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fordee9r (Ron Springstead)

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  1. I am adding the floor braces/body mounts that rusted away with the floor panel.
  2. Dan, I doubt that the design has changed much since the one I've been loaned looks pretty crude and that's why I made this post. You attach the + lead to the arc welder and attach the ground clamp. At a max of 60 amps, you apply the electrode to the surface and, when you feel the weld is complete, you pull the trigger to break the circuit. Seems simple enough but simple doesn't always work. Thanks for your reply....
  3. OK, let me put it this way. I'm putting a floor panel and rocker panels in my '49 Ford and am not sure how to proceed. Three flanges, the floor, inner rocker and outer rocker panel were originally all spot welded together. Does anyone know if the Eastwood spot welder is capable of this job? I've considered welding the inner rocker to the floor and then the outer rocker to the other two. Any suggestions? I'm not a bodyman and could use some help. Thanks.....
  4. Just curious, if anyone has had experience using the spot welder from Eastwood that attaches to a conventional arc welder???
  5. I've finally collected all the parts & pieces (except the correct tuner knobs) to install the Philco Transitone Model C-1452 radio in my '37 Chrysler Royal. My only question is where does the cowl mount antenna get installed? I know there is a service bulletin covering radio installation but have been unable to find a copy. Can anyone help me drill the holes in the right place? Thanks...
  6. OK, I surrender! If you guys out there are looking for a Miller Tool on eBay or wishing to fabricate some type of fixture to adjust your brakes by, have at it! After over 30 years in the auto repair business I have seen many tools and fixtures that work well on paper but fail in the real world. If you spend big bucks for a Miller Tool and you still have a low brake pedal, I promise not to say I told you. Unless I am wrong, the desired result is to obtain proper shoe to drum clearance for optimum braking performance. For the sake of arguement, suppose the desired clearances were .006 at the toe with .008 at the heel. If your car didn't brake to your satisfaction at these settings, how would you decrease these settings with a standard tool or fixture? With my method you can adjust clearances only limited by available feeler gauges and what works in the real world. By this I mean that, theoretically, you could decrease clearances to .001 on the toe and .003 on the heal. Unfortunately, heat expansion would probably decrease these clearances to the point of locking up the brakes. As is the case with many old car problems, utilize the K.I.S.S. principal... Keep It Simple Stupid! Cut a slot, make your measurements and live goes happily on!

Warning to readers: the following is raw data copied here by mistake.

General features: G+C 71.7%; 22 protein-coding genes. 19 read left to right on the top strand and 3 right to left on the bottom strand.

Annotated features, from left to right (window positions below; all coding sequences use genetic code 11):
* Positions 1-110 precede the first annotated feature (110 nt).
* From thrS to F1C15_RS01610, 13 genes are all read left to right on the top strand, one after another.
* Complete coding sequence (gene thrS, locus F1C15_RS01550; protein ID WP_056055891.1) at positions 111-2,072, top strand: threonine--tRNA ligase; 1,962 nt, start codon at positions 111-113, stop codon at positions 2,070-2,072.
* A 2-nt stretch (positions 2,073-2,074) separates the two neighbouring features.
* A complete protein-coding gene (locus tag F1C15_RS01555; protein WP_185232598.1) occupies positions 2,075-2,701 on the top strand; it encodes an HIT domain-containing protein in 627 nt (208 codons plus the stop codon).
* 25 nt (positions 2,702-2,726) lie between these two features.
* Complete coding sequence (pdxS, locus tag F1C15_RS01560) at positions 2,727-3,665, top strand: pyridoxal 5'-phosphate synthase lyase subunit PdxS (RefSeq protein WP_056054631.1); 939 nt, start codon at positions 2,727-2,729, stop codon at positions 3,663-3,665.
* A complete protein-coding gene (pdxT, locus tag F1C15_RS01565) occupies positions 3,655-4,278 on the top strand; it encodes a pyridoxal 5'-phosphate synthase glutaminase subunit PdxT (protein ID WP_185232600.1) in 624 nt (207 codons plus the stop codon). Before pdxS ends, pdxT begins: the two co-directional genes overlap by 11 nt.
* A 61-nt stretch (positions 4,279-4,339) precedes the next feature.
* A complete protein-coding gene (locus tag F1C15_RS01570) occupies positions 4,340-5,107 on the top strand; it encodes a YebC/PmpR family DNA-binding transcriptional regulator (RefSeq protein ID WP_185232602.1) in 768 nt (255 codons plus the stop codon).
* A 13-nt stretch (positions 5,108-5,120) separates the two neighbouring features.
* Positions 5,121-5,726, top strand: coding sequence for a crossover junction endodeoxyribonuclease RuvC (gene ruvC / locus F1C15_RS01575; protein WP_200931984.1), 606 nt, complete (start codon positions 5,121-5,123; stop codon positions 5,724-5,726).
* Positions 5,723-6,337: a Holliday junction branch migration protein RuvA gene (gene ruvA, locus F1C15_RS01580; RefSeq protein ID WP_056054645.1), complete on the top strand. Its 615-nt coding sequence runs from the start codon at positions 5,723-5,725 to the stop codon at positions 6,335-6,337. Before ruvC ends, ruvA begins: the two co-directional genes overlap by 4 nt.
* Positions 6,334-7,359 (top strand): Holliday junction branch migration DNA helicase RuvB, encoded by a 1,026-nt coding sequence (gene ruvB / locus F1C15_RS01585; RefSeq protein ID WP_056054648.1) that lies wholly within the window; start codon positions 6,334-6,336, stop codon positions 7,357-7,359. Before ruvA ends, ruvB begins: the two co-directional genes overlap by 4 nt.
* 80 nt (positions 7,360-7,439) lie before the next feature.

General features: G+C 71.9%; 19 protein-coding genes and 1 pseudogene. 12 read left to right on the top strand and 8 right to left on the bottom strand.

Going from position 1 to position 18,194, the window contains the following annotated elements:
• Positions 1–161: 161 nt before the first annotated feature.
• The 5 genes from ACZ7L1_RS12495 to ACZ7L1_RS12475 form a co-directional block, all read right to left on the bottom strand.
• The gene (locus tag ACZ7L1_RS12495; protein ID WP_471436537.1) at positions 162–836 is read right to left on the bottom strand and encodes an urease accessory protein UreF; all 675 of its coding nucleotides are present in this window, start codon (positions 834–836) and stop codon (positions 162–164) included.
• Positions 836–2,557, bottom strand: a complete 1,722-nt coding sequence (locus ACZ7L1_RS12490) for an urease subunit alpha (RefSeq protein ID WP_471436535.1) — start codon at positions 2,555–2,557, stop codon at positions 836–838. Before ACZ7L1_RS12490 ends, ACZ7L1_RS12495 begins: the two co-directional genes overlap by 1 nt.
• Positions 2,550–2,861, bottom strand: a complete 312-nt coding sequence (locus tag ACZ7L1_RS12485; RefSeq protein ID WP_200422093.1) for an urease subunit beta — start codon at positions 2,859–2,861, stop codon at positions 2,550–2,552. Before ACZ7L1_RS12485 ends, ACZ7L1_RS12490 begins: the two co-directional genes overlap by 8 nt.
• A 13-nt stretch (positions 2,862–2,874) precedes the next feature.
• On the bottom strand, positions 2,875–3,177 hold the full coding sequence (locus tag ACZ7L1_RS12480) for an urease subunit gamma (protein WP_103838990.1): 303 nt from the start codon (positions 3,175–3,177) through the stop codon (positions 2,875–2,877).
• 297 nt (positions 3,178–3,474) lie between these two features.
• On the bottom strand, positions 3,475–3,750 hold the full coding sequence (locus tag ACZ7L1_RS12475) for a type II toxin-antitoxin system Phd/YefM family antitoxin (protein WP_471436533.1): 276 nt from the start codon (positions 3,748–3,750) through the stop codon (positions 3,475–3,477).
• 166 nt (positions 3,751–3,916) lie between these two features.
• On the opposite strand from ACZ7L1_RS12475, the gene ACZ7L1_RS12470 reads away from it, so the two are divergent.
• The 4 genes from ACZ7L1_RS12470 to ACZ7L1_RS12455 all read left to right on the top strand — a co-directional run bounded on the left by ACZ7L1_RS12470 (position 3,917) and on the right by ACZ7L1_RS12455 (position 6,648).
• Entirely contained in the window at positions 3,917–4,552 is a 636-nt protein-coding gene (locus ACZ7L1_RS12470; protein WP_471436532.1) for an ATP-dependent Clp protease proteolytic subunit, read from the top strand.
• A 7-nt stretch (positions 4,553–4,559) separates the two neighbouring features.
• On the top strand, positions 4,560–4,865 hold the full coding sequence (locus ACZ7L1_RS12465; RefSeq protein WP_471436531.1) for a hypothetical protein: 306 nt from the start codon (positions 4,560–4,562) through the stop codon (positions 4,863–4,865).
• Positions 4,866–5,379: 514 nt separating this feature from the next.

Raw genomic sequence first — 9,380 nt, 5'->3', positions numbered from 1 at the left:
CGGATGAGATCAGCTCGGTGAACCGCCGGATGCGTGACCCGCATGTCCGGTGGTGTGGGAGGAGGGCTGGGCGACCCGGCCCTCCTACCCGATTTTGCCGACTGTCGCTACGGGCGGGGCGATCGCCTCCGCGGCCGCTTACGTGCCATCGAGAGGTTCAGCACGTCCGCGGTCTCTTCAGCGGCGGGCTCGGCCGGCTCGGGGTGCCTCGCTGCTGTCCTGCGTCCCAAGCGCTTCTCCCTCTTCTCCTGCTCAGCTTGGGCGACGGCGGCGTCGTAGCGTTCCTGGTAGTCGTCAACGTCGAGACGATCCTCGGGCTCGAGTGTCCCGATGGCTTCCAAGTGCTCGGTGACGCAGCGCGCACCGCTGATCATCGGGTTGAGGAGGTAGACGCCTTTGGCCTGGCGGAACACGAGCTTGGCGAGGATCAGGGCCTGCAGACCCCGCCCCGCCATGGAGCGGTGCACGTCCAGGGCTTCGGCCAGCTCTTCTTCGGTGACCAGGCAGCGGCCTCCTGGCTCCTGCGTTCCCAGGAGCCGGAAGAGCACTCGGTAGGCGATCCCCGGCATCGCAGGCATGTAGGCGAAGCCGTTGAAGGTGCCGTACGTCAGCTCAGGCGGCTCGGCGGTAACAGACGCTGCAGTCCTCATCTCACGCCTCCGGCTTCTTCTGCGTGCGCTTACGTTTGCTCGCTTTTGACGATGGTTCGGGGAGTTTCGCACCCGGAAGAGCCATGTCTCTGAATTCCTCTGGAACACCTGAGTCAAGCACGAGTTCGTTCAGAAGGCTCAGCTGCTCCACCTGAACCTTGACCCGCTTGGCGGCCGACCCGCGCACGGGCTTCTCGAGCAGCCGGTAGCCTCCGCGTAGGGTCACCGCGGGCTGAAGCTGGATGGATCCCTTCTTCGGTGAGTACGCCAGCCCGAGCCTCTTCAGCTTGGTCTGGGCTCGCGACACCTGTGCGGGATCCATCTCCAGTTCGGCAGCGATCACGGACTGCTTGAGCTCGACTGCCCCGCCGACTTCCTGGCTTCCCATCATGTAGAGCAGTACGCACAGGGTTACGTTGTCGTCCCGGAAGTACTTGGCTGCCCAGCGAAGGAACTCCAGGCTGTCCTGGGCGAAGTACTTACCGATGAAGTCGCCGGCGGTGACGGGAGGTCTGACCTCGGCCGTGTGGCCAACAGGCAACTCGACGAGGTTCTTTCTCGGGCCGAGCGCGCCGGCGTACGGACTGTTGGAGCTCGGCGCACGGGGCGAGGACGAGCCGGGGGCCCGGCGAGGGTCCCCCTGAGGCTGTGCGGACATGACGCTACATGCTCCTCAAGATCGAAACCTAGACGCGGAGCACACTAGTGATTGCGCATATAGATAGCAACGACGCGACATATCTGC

7. Hey Jan, Your idea of supplying a list of questions to be answered by car owners is a great one. I knew that you didn't just inherit your ME status! I agree that most members would love to see their cars in print but shy away from the required written article. With your questionare, any member can supply the needed info and any editor can easily author the article. A truly great tool that ALL editors should consider implimating!
  8. No, Frank, I did not put any plugs in the slots as they are much smaller than the ones found in backing plates and the slots are covered by the rim. What I based my reasoning on was that many GM cars of the '60s & '70s used punch out slots in the outer surface of the drums, never had plugs installed and worked fine for thousands of miles. My intention was to dispell the worry about heat fade due to this small removal of metal. If you want to worry about something, measure the inside diameter of the drum. I'll bet their are many out there turned beyond the maximum diameter but, because they are smooth and look nice, motorists run them thinking all is well. No, my 1937 Chrysler Royal C16 Sedan will NOT lock up the brakes in a "panic stop". Again, my intention was to show that the creation of a 1/8 by 1/2 inch slot was not enough to inhibit heat dispersion and create braking problems. I'm not trying to create an arguement, I'm just trying to point out that there is a cheap alternative to the Miller Tool. I made my modification about 3 years ago and have had no problems at all! The other thing to be aware of is that the Miller Tool assumes you have a drum that has not exceeded the maximum diameter spec. Since the Miller Tool measures the distance from the spindle to the outside diameter of the shoes, if your drum is too large, so will your lining to drum clearance be. This will result in a low pedal and poor braking. If you think finding a Miller fixture is hard, try finding drums that are within specs! Probably (I honestly haven't measured them) my drums are outside the maximum diameter but my adjustment procedure has resulted in a good brake pedal that has performed well in the real world.